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ANZ Explains home loan interest rate rise

Yesterday's decision by the RBA to lift the cash rate for the second consecutive month by 25bp to 4.25% is another step in the policy normalisation process.
Moreover, the statement accompanying the change in policy suggests there has been no significant change in the Bank’s thinking around the need to return policy to a more normal setting.
The Bank referred to the strength of the house price growth early this year and this follows on from last month’s statement that referred to the strength last year’s growth in house prices. Clearly, over the past couple of months the housing market has become an important consideration for monetary policy and policy may need to respond further if house prices continue to rise rapidly.
Another change from last month’s statement is the Bank’s reference to the rise in the terms of trade. The recent large contract price increases for both metallurgical coal and iron ore producers will add to income this year and stimulate strong growth in investment in the resources sector. The key risk around such a strong outlook in mining investment is inflation and this will keep the Bank in play over the longer term.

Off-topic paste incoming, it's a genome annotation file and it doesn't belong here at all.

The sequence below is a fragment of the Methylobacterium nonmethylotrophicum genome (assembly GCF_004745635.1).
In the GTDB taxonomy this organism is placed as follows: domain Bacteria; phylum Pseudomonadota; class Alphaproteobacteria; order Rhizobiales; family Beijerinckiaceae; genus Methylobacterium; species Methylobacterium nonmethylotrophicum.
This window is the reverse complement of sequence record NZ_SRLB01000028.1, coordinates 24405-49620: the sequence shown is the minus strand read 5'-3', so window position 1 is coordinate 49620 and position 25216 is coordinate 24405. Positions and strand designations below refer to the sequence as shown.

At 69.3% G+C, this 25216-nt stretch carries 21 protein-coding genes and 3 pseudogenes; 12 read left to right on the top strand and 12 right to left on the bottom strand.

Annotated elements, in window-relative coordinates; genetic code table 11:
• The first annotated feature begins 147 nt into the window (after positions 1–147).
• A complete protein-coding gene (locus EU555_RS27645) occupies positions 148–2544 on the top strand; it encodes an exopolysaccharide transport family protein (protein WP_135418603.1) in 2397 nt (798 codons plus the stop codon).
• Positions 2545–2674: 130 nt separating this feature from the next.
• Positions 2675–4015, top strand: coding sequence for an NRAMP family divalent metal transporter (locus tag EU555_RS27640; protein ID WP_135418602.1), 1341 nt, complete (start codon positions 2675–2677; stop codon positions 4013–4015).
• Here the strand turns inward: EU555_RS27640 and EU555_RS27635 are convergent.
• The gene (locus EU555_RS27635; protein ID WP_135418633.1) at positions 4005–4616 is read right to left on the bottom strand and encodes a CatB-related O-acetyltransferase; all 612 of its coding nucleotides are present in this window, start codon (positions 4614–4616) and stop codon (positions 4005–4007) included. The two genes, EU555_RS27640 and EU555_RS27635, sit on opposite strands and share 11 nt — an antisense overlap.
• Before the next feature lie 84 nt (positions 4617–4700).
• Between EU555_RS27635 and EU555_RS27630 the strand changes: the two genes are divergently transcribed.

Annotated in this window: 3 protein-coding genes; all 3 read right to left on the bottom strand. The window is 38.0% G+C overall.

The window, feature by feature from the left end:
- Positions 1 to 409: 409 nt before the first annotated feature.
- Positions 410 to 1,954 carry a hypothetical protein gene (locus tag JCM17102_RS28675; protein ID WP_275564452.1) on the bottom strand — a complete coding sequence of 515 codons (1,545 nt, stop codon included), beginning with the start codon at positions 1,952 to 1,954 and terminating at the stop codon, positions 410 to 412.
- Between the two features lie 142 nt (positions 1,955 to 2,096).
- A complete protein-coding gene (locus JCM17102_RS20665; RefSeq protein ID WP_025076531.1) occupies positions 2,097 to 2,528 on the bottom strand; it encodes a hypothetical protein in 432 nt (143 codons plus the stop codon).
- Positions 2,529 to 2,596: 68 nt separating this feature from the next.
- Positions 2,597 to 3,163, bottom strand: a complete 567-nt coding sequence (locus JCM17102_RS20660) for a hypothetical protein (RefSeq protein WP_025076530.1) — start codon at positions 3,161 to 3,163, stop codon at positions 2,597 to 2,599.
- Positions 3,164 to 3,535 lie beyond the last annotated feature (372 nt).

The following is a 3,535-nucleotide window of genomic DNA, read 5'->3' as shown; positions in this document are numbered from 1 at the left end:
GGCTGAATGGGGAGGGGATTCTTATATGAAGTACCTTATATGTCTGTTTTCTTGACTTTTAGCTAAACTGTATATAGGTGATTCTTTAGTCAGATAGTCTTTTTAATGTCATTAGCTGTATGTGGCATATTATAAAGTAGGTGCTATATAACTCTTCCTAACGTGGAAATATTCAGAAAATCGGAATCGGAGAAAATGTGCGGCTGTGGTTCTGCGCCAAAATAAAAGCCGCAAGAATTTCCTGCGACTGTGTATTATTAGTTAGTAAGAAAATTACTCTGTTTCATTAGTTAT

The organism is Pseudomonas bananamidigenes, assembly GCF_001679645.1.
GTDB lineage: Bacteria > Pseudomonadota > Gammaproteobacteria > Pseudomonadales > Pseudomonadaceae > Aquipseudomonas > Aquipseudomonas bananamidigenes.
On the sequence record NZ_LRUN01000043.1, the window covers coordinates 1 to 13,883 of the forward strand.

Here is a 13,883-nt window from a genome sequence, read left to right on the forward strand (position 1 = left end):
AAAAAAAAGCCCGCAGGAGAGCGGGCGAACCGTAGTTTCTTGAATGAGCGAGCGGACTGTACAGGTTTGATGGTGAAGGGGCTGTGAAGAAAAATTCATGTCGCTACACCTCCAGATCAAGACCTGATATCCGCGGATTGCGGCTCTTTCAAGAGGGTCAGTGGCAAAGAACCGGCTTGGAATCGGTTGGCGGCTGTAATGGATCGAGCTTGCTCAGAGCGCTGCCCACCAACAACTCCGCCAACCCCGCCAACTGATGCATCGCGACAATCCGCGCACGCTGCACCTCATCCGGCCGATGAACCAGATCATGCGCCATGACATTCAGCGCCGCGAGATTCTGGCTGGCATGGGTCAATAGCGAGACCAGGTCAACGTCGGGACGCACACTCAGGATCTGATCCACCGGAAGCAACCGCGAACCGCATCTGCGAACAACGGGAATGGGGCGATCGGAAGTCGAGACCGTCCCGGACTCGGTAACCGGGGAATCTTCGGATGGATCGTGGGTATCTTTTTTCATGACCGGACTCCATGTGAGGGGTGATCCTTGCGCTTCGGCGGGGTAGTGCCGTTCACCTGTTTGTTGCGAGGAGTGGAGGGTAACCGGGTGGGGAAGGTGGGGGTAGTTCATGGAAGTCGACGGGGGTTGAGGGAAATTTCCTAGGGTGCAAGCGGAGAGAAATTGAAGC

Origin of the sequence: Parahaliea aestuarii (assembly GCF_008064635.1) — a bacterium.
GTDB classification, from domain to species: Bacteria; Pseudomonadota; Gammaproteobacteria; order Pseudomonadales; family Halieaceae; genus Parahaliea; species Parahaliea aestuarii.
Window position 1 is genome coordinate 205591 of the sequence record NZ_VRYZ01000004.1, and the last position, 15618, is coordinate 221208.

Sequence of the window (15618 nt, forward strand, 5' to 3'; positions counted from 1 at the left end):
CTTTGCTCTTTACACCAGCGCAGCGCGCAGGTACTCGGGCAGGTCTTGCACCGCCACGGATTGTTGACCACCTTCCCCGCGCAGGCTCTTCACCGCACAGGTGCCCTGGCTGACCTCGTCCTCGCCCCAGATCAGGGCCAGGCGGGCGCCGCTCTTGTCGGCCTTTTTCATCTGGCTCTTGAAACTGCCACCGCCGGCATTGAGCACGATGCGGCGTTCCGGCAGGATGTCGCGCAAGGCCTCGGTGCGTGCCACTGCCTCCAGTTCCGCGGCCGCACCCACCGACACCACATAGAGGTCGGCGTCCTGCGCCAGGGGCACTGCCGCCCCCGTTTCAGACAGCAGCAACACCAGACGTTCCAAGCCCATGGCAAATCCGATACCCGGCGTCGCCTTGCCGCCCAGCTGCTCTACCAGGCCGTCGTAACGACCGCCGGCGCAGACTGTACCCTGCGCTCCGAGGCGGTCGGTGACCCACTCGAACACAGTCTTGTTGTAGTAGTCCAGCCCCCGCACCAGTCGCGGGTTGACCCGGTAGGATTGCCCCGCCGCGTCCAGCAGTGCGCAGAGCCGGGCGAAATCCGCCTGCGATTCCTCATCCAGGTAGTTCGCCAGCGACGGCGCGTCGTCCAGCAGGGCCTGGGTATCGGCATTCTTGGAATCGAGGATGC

Another significant change to the wording of the statement is around the level of lending rates. This month the Bank stated that interest rates to borrowers “have been somewhat lower than average”. The Bank stated last month that “interest rates to most borrowers nonetheless remain lower than average”. The past tense reference this month suggests that the Bank believes that policy is now close to normal. Moreover, the general tone of the statement suggests that the RBA is in no rush to raise rates aggressively going forward.
Today’s move following the move last month probably gives the RBA some time to assess the impact of the 50bp increase in the cash rate this year. We expect that the Q1 underlying inflation outcome will be consistent with the Bank’s view that it will continue to ease back to around the middle of the target band and if this is the case, a move in May would be unlikely. We expect the next move by the RBA to be at the July meeting and that the cash rate will be 5% at year end.
Source ANZ Economics and Markets Research